One time, not too long ago, I turned on the radio in my car. A Maroon 5 song was playing, so I promptly switched to another station, on which a different Maroon 5 song was playing. I switched to a third station, which was playing yet another Maroon 5 song. So I turned off the radio altogether and ruminated on how Maroon 5 has both degenerated and taken over the radio.
In 2003, I heard “Harder to Breathe” on the radio and loved its alt rock sound and especially the lyrics, which fit my angsty teenage mood. So it remained one of my favorite songs for about a year, until “She Will Be Loved” began to be played on the radio. My then-boyfriend and I claimed it as “our song” because every high school couple has to have their “song,” and it remained “our song” until we broke up, and I put my Songs About Jane album away.
Sometime between “Harder to Breathe” and “She Will Be Loved,” another song, “This Love,” came out. The sound of the song was infectious, but the lyrics were so sexually charged that it was difficult to listen to the song without blushing. The video was probably the raciest I had seen at that point in my life, so much so that I began to lose interest in Maroon 5 as a whole.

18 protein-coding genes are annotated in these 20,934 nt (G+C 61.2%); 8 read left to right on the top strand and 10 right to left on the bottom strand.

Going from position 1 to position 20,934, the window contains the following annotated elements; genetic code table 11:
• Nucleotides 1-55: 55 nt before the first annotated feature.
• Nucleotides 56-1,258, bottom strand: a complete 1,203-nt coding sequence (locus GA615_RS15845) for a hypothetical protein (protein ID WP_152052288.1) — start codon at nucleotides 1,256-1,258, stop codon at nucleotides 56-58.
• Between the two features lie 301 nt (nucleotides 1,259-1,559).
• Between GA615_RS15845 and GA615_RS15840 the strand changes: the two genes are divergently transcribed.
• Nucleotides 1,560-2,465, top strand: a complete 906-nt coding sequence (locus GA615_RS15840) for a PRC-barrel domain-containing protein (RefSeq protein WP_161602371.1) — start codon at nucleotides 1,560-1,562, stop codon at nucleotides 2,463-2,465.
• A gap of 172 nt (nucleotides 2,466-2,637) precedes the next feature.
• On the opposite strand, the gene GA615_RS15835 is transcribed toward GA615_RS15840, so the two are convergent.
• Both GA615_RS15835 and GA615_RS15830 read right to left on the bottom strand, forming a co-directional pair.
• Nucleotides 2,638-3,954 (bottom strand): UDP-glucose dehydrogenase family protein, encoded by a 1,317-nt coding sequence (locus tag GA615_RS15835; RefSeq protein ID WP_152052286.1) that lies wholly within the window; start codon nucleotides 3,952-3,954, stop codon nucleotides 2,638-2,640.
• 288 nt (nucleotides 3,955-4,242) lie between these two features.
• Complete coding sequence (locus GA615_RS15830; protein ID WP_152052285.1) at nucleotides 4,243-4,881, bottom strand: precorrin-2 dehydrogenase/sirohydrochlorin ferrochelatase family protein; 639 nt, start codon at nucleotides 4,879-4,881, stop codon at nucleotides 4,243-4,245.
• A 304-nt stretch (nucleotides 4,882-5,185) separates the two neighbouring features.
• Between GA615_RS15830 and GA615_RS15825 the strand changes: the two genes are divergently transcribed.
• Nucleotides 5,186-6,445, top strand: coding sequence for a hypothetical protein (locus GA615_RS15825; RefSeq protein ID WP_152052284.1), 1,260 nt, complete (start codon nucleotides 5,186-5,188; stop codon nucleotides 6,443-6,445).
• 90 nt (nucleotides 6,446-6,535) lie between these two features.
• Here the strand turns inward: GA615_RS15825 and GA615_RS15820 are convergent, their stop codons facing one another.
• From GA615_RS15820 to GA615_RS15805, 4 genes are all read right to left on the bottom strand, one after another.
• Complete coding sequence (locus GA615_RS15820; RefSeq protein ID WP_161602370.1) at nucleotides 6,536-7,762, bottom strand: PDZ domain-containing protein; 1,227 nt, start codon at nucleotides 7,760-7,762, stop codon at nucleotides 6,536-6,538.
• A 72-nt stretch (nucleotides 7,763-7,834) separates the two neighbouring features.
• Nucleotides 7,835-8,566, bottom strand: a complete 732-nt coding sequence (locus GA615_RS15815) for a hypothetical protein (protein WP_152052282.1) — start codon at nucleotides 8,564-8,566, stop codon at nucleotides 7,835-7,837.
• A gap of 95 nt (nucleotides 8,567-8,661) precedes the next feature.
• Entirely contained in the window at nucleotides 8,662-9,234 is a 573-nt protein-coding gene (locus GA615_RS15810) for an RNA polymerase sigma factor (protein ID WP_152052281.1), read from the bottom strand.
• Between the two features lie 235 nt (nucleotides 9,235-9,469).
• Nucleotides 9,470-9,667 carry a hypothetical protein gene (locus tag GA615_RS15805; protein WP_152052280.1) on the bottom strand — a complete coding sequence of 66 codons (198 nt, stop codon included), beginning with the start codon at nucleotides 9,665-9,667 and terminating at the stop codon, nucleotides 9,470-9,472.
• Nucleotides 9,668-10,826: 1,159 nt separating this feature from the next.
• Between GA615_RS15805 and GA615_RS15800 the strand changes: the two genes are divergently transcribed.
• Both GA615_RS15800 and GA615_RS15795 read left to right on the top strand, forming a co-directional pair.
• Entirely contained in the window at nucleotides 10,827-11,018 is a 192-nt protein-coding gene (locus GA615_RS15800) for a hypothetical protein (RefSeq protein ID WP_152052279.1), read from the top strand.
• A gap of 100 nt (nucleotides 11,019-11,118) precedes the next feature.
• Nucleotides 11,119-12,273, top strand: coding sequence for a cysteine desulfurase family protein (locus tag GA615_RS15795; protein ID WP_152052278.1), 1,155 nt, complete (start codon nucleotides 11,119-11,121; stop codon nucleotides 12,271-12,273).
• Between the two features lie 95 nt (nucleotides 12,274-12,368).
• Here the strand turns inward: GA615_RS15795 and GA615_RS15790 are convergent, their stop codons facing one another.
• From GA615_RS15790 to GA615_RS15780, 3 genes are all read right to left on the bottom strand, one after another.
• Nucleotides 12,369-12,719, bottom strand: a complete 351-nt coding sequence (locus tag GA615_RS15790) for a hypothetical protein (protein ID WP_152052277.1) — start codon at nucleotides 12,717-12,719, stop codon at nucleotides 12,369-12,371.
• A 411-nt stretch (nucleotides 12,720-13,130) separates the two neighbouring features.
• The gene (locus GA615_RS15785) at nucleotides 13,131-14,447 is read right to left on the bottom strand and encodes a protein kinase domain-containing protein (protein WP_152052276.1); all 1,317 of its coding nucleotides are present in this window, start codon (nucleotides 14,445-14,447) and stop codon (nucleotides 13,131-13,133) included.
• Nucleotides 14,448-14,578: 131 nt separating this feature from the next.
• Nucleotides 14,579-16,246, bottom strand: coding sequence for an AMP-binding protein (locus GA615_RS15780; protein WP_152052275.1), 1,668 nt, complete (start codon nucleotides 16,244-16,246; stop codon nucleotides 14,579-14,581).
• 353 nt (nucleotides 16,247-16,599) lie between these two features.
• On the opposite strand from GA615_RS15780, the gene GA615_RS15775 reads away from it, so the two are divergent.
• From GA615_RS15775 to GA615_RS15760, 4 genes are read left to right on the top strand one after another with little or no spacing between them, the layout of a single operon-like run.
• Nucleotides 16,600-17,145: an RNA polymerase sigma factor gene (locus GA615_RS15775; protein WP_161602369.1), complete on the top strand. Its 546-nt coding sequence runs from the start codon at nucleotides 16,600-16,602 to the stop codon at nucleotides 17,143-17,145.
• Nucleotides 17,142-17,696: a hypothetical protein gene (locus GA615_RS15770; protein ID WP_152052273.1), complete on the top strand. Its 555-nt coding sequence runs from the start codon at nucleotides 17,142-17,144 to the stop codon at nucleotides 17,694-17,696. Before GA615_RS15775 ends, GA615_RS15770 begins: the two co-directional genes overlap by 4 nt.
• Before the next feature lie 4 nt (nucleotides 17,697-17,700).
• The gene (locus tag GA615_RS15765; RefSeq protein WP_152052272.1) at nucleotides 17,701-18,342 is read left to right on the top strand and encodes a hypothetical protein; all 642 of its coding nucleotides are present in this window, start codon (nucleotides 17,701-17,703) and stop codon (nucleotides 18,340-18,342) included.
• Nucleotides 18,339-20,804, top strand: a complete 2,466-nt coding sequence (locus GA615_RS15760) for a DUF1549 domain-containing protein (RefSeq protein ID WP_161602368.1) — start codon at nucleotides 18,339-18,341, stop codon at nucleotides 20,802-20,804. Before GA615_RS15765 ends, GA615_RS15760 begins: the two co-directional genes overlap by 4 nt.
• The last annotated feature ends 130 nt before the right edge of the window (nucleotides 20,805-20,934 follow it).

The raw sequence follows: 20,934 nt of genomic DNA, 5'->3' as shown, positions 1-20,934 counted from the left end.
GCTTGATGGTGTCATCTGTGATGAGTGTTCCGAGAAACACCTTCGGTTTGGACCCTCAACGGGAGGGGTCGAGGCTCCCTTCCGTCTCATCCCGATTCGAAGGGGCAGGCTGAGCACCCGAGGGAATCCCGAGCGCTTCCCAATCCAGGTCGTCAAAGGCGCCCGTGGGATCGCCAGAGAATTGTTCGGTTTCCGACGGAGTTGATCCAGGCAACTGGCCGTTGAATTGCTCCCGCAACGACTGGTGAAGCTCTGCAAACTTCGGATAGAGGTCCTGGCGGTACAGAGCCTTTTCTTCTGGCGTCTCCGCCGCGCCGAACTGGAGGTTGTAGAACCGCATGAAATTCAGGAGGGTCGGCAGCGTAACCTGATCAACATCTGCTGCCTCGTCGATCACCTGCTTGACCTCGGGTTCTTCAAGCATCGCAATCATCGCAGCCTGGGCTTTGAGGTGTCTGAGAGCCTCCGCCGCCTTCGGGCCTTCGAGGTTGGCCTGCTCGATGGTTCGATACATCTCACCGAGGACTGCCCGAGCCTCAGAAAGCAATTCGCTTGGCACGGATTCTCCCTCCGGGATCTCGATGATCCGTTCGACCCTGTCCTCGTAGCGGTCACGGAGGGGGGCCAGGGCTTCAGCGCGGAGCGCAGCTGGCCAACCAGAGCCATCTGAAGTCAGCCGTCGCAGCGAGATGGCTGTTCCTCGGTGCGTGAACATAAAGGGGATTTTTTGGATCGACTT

I didn’t really think about Maroon 5 again until 2010, when “Misery” was on the radio. I’d consider it one of Maroon 5’s better songs (and the video is hilarious), but it’s too much like their other stuff to really stand out. Then the cloying whistling of that horrid earworm “Moves Like Jagger” played ad nauseam on every radio station, even the so-called “family-friendly” ones.
A bunch of similarly overplayed songs followed: “Payphone,” “One More Night,” “Animals,” “Sugar,” (etc., etc.) and finally, we reach the latest single, “Feelings,” which is everything I love and hate about this band: a catchy beat that gets stuck in your head, Adam Levine’s falsetto, and lyrics that have everything to do with sex and nothing to do with love, which will basically guarantee that it will be played on the radio until my brain caves in and leave me wondering how this band has remained consistently popular for 12 years.
In my mind, Maroon 5 was better in the 90s when they were Kara’s Flowers, a humble post-grunge/pop-punk band that sounded a little too much like Green Day or Weezer to get played on the radio. But that alt rock era ended with “Harder to Breathe.” There’s no turning back now, and it sounds like Maroon 5 has effectively taken over the radio.
tl;dr: If you hear a Maroon 5 song on the radio (or anything with Adam Levine singing), don’t bother turning the station. Just shut the radio off entirely.
10/15/15: A couple days after I wrote this post, my coworker’s cell phone rang. The ringtone was “Payphone.” I had to try really hard to stop myself from laughing out loud.